5.      Finally, I encourage flexibility.  Rarely does a class meeting go precisely according to plan.  To some extent, the discussion leader should follow the energy of the students: about what are they enthusiastic or troubled?  But a few outspoken students can lead the class far afield.  A key judgment of the discussion leader is when and where to guide the discussion back to the goals for the day.  One can’t explore every nook and cranny within the time constraint of a class period.  Anyway, open issues or questions are great fodder for student reflections outside of class. 

 

At Darden’s graduation in 2007, I said:

 

Learning and managing well are fundamentally about self-discovery.    The secret to learning is not to wait for someone to tell you the answers, but to figure things out for yourself.  What we teach at Darden is how we teach, a process of questioning and challenge, of debate and persuasion, of dealing with ambiguity, of running up and down blind alleys—because all of that is part of the essential experience of personal discovery.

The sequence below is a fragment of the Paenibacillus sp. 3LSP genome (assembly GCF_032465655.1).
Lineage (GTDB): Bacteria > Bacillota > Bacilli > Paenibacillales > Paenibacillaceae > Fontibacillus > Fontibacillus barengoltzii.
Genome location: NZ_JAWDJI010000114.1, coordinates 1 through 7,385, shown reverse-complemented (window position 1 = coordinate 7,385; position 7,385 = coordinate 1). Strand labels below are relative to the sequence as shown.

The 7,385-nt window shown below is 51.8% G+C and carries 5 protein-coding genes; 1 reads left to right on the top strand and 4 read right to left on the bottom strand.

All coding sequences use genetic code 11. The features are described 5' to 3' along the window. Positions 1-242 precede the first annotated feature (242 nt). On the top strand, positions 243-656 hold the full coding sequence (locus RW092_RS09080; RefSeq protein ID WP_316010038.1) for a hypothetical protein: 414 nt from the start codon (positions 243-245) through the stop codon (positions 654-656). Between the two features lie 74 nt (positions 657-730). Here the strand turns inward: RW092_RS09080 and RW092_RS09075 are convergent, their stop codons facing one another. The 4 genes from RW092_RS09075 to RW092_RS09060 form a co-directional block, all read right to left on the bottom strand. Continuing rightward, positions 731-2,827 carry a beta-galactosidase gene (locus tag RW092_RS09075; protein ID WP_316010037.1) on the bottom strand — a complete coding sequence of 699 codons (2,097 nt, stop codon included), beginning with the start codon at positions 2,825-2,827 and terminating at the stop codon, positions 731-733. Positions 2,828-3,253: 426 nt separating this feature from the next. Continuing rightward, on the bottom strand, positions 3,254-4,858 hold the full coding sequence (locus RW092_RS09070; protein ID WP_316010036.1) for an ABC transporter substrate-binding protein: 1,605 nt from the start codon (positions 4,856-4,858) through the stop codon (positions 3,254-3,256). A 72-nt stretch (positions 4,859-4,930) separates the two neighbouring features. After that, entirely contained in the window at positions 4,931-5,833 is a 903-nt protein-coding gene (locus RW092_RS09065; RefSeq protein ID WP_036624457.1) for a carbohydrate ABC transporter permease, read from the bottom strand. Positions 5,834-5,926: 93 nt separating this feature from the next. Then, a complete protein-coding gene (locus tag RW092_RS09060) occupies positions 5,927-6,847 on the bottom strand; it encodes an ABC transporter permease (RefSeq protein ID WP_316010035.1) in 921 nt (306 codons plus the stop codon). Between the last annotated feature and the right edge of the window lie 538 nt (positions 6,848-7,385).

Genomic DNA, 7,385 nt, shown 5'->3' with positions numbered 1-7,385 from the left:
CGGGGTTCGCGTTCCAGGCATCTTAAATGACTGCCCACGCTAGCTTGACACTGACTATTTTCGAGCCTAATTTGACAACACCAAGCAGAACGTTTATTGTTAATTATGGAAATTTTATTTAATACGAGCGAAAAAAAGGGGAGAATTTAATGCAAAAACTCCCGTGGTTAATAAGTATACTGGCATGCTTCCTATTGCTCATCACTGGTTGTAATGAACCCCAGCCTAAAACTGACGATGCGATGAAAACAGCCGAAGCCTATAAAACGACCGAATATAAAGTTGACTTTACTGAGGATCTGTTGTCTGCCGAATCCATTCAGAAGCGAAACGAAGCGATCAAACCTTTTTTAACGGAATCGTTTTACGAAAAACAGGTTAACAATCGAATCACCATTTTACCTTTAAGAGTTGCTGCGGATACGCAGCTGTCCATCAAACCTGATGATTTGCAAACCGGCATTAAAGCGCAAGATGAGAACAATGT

Great teachers ask a lot and tell little.  They ask a lot in the sense of stretching their students and they ask a lot in the sense of inquiring rather than telling.  …The minute that you unshackle yourself from the expectation that someone else is going to lay out the meaning of things for you, you become much more effective and compelling.  You enable all of the attributes of leadership: the ability to recognize threats and opportunities; to shape a vision; to enlist others; to communicate; and to take action.  Once you realize that learning is about self-discovery, you are ready to give the gift to others. 

 

The big implication is this: you should manage others in the same way you have been taught at Darden.  Like your professors, you should ask a lot and tell less: guide, help, goad, irritate, stimulate, and question.  Expect that your employees will explore, inquire, experiment, and analyze.  The greatest managers don’t tell; they engage others to learn.  The day of the corporate command-and-control generalissimo is past; in the best practice organizations today, groups of professionals work together like learning teams to figure things out.  Make knowledge important wherever you go; state problems and encourage pragmatism and experimentation.